Far more important is a duty to keep up, to maintain competence. As technology and knowledge improve, the bar of professional practice is raised. “Standing still” results in eventual incompetence.

98 Problem A few years ago, a well known member of the profession stated publicly that a failure to adopt behavior-based safety was professional malpractice (hence, unethical). Agree?

99 Problem Insofar as BBS is “behavioral psychology”, we would be missing out on cognitive psychology, developmental psychology, evolutionary psychology, etc. etc.

100 Solution Professional groups should be leery of declaring that certain theories and techniques are “true” or established. Better approach is the PDC approach where competing and novel ideas are not barred. Gradual, contingent acceptance is the pathway.

101 Areas of Competence Extremely important in a profession:
where people come from a wide variety of disciplines there are many areas of specialization, and there are other professions adjacent

102 Problems You are asked to provide expert evidence in an area that you are not truly an expert. Head office wants all locations to institute a certain safety technique about which you know little. You observe a colleague offering services in areas you know he or she has little competence.

103 Respect for Persons All persons are due basic respect and a dignity which is to be respected Kant: “treat every person as as end, and not as a means solely” Other people are not merely a method for our own goals; others have their own goals Others may be used with informed consent … contracts are moral

104 Respect for Persons Distributive justice - distributive criterion for basic respect and dignity is personhood Respect on a continuum - desert beyond the basic minimum Respect for certain aspects of others: integrity, wisdom, honesty, skill, experience Basis of respect for professional peers

105 Respect for Persons Professional - show basic respect for every person, even if not felt Not hypocrisy Many professional codes refer to a right to “respectful care” on part of client/patient Confidentiality, privacy, autonomy, choice, informed consent, self-development, empowerment

106 Problem OHS professional transferred to company’s gold mine in South Africa. A large portion of miners were HIV positive, and life expectancy averaged 2 years. Company’s unstated position that spending on safety uneconomical due to short life span of workers? Solution?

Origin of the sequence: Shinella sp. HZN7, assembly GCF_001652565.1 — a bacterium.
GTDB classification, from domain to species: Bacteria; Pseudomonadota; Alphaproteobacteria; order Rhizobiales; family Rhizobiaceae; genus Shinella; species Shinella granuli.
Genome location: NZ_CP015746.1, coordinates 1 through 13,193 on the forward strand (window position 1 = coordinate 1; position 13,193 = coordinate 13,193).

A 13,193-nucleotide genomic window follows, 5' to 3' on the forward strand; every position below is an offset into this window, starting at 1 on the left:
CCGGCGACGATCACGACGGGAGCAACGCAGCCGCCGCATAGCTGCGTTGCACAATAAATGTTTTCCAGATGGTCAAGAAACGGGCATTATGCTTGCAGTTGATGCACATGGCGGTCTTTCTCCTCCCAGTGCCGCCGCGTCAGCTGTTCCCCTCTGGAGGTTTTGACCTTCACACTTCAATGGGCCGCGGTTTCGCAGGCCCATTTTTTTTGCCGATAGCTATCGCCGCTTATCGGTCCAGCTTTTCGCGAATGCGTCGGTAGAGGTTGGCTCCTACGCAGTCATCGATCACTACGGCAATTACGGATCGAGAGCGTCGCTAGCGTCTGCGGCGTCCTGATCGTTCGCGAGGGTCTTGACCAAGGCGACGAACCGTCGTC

107 Justice Justice as “fairness”
Involves “balancing”, “weighing” and conforming to a standard Moral psychology: people have a “sense of justice” Four forms of justice: Commutative, distributive, retributive and procedural

108 Commutative Justice Unfair to leave a harm uncorrected.
X does harm to Y. Take from X to compensate Y so as to address the imbalance. Basis of law of torts. Fairness lies in putting people back in the position they would have been in had the harm not been done

109 Distributive Justice Fairness in distributions
Distribute X according to pre-agreed criterion Y (need, ability to pay, merit, status, personhood) We distribute DVD players on the basis of ability to pay, university degrees on the basis of merit, and human rights on the basis of personhood

110 Retributive Justice Balance severity of punishment with severity of harm for which punishment imposed Severe punishment for severe wrongs, light for slight Workplace discipline should be fair in such a balanced fashion.

111 Procedural Justice Fairness in decision-making about others’ interests
Unbiased decision-maker Hear both sides Mutual disclosure, notice Treat both sides equally Balance between the parties

112 Justice Treat like cases alike Justice  equality, Justice = equity
Equal and unequal treatment could both be “fair” “Rewarding” and “punishing” can both be “fair” Not always concerned with legal version(s) of justice

113 Justice in the Workplace
Fair compensation for services Equal treatment in process Unfair competitive practices Appropriate (fair) discipline Hearing both sides in a dispute No bias re grounds of discrimination

114 Professional Codes & Justice
Accountability -- punish professionals who violate standards Duty to report colleagues’ wrong-doing for retributive justice to be carried out Fairness: warning, reprimand, suspension, expulsion from group

115 Professional Codes & Justice
Fairness in distribution of professional services -- no discrimination More than one form of justice can be in play at same time

116 Compassion A professional is compassionate
No “relational sensitivity” = no professional life Compassion is a feeling No obligation to feel compassion, but an obligation to act compassionately Some believe professional is “dispassionate”